ePilot Accident Report Archive
2013, 01 17
Traffic avoidance is ultimately the responsibility of the pilot in command. Early and close attention to the frequency helps alert you to other inbound aircraft.
2012, 12 27
Even in comparable aircraft, charter flights under Part 135 suffer far fewer accidents than flights made under Part 91. In piston-engine airplanes, for example, the Part 135 accident rate is 45-percent lower, and the fatal accident rate is nearly 60-percent less.
2012, 12 20
Snow go? Instructor makes judgment call NTSB CHI01LA054 - On the morning of December 27, 2000, a Cessna 152 suffered substantial damage when a...
2012, 12 14
It’s sometimes called the “airshow pass,” and it can be pretty impressive when performed by a properly trained pilot in a suitable airplane: a dive for the threshold that levels off just a few feet above the pavement and then zooms the length of the runway, perhaps shredding a ribbon with the propeller before pulling up into a steep, aggressive climb.
2012, 12 06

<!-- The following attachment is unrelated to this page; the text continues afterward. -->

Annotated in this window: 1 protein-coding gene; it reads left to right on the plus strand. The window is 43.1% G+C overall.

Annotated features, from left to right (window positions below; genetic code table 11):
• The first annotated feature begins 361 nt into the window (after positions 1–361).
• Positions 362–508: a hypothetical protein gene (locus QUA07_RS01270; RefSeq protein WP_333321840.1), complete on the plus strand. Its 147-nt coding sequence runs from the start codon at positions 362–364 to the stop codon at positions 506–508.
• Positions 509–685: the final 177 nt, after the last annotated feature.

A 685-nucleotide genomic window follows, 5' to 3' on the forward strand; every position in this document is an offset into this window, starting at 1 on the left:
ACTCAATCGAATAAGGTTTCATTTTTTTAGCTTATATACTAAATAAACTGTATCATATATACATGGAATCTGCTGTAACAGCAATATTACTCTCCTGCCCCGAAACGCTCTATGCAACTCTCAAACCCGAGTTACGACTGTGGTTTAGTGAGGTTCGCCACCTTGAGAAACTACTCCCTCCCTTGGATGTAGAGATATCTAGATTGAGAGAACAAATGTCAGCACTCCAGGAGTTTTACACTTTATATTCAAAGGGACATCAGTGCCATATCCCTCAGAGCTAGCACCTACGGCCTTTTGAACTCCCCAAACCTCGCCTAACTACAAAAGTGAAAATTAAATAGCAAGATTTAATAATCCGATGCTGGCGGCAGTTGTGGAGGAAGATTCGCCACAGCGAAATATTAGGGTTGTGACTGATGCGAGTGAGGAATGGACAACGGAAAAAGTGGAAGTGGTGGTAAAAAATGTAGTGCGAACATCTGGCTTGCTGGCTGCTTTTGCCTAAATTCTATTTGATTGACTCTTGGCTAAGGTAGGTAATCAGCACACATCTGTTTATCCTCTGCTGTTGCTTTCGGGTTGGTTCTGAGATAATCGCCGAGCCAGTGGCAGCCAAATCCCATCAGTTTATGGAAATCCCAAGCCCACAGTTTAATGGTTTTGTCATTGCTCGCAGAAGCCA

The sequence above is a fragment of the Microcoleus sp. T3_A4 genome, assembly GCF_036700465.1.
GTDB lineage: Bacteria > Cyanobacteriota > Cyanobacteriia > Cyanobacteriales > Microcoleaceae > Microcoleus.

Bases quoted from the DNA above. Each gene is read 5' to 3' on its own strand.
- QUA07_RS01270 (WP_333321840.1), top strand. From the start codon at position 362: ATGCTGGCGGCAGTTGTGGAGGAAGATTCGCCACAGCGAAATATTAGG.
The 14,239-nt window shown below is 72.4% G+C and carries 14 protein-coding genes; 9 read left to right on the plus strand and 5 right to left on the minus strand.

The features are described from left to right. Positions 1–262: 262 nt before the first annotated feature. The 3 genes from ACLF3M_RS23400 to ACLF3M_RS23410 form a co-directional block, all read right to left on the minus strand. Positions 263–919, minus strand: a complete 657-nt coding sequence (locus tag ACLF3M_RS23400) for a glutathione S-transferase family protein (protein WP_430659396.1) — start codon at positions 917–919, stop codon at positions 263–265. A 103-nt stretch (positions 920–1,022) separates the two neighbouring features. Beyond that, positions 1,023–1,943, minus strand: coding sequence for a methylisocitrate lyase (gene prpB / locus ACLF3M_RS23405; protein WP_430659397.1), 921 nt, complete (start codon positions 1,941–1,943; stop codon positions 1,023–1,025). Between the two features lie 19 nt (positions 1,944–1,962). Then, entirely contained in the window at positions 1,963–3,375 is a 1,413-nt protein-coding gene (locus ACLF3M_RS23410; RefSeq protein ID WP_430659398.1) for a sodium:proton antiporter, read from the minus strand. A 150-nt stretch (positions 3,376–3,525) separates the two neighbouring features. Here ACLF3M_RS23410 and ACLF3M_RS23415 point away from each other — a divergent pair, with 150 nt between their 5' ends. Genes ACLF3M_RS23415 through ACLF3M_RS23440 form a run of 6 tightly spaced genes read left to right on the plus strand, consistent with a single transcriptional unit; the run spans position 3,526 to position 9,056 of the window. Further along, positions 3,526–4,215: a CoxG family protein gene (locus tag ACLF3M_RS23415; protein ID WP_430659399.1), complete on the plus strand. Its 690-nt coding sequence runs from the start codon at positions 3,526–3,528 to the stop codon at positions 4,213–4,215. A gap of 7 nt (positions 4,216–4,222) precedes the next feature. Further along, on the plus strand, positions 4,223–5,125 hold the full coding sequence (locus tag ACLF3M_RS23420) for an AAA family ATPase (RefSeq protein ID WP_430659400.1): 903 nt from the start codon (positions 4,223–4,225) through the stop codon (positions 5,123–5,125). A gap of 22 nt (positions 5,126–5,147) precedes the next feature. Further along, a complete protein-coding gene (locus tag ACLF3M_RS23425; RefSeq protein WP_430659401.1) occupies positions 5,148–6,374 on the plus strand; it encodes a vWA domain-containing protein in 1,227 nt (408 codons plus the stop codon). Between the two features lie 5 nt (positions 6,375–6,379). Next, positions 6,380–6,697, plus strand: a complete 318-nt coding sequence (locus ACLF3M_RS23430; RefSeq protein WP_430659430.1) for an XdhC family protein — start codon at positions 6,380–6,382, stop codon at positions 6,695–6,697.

Night flight over open water or dark terrain can easily become an instrument flight regardless of the ceiling and visibility reported back at the airport … and also make it impossible to tell whether you’re in the clouds. Clear skies still prevailed when a Cessna 182 took off from Glendale, Ariz., on Nov. 6, 2011, but as it flew west the clouds were moving east to meet it. Read more in this special report from the Air Safety Institute.
2012, 10 31
Sometimes, aircraft and their pilots just simply disappear and are never seen again.
2012, 08 02
Accident Case Study: VFR into IMC
“Spatial Disorientation” Safety Advisor
WeatherWise: Ceiling and Visibility online course
2012, 07 02
If they’re lucky, pilots learn their limits by discovering they’re too tired to fly after they’re safely back on the ground.
2012, 06 15
The inherent limitations of light aircraft limit their usefulness for travel. Money cures a lot of this, of course. More power and approved de-icing can make climbing through the freezing layers a realistic strategy. Once you’ve worked up to turbine power and a pressurized cabin, holding a comfortable altitude over mountains is no longer much of an issue; add in on-board radar, and far fewer flights should need to be scrubbed for weather. But there will still be stuff you can’t climb over and don’t want to try to plow through.
2012, 05 04
Whether student or certificated pilot, the aviator who’s overconfident but underskilled tends to come nose-to-nose with uncompromising reality. Often that encounter isn’t gentle.